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bill slattery

Council plumbs depths with grave debate

A Lahinch county councillor has claimed that Clare County Council employees are “roaming” around North Clare, checking if graves are the required depth, which Councillor Bill Slattery has heard should now be eight-foot deep. Councillor Slattery has challenged the local authority to dig 10 eight-foot graves in Lahinch, where he says the rock formation mitigate against deep graves. “In recent times, a person was being buried and somebody came out and told them the coffin wasn’t down far enough,” Councillor Slattery claimed. “Was it someone from the council?” director of services, Ann Haugh asked. “I believe so. They couldn’t go down any further because they had met rock. They were down five-foot-nine and he said ‘ye better go down to eight foot. Those are the new guidelines.’ This was the morning of the funeral. The graveyards around here are all rock. Are there new EU guidelines or guidelines from the Department of Environment, as regards new requirements for burial grounds, …

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Clare Museum acquires 1916 journal

A journal and autograph book that provides a unique insight into life and conditions at Frongoch prisoner of war camp, where an estimated 1,800 Irish participants of The Easter Rising were interned between June and December 1916, has been acquired at auction by Clare Museum. Belonging to IRA Volunteer and future Clare T.D. Patrick Brennan, from Meelick, the album features accounts of life in the North Wales camp, poetry in Irish and English, and coloured illustrations of the camp and its inhabitants. The journal is also autographed by many of the camp’s prisoners including Michael Collins and Richard Mulcahy, who would later become instrumental figures in the ensuing Irish War of Independence and the establishment of the Irish Free State. “Outside of the author’s historic connections with County Clare, this journal and autograph book is hugely important considering the upcoming centenary of the 1916 Rising and the significant influence of the Frongoch camp experience on the future leaders of the …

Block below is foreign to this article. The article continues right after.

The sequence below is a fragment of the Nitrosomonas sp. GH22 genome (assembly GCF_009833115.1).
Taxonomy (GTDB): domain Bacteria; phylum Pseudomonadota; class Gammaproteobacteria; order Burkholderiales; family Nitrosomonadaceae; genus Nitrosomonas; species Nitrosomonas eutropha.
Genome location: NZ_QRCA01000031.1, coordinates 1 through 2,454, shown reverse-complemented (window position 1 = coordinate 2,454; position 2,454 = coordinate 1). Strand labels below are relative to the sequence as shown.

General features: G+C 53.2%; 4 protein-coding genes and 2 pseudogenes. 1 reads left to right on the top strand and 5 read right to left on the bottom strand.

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The Killaloe swim instruction who ‘couldn’t swim’

A KILLALOE resident has helped a local author to solve the mystery about the swimming instructor and one time town mayor “who couldn’t swim”. Henry Murdoch, who grew up in Ballina and Killaloe in the 1950s and ’60s, described the impact of great characters, such as Peter Lacy, in his recently published book Remembering Killaloe. Peter Lacy taught a huge number of children to swim, including Henry, at the Pier Head in Killaloe in the 1950s. Working as the local painter and decorator, Peter lived in Canal Bank Cottage, near the author’s dwelling in Aillebaun House. The extraordinary thing was that Peter was not able to swim himself. At least, that is what he told everyone and everyone believed him. But that did not prevent him “going for a swim”, which he did by diving in at the step at the Pier Head, twisting around while under water, to emerge back at the step without a stroke. Peter taught Henry …

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‘Champion stories make it big

CLARE news stories selected from The Clare Champion feature as part of a new book of best headlines and stories from Ireland’s local newspapers, written by journalist, Ronan Casey. Medium Sized Town, Fairly Big Story features the best, unique and most hilarious stories from Ireland’s local newspapers. Each week, Ronan Casey reads through every local newspaper in Ireland and carefully chooses the stories that have hit the headlines in the towns and villages the length and breadth of the country for his local news slot on TV3’s Ireland AM. The best of those headlines and stories has been gathered together in a his new book, published this week by Gill & Macmillan. Among the County Clare stories that captured the writer’s imagination were Clare Champion articles entitled, Clare Litter Louts To Be Attacked With Drones?, Council Cannot Think Of Anything and Exercise Can Get Your Goat, among others. Medium Sized Town, Fairly Big Story started out with Ronan and Hector …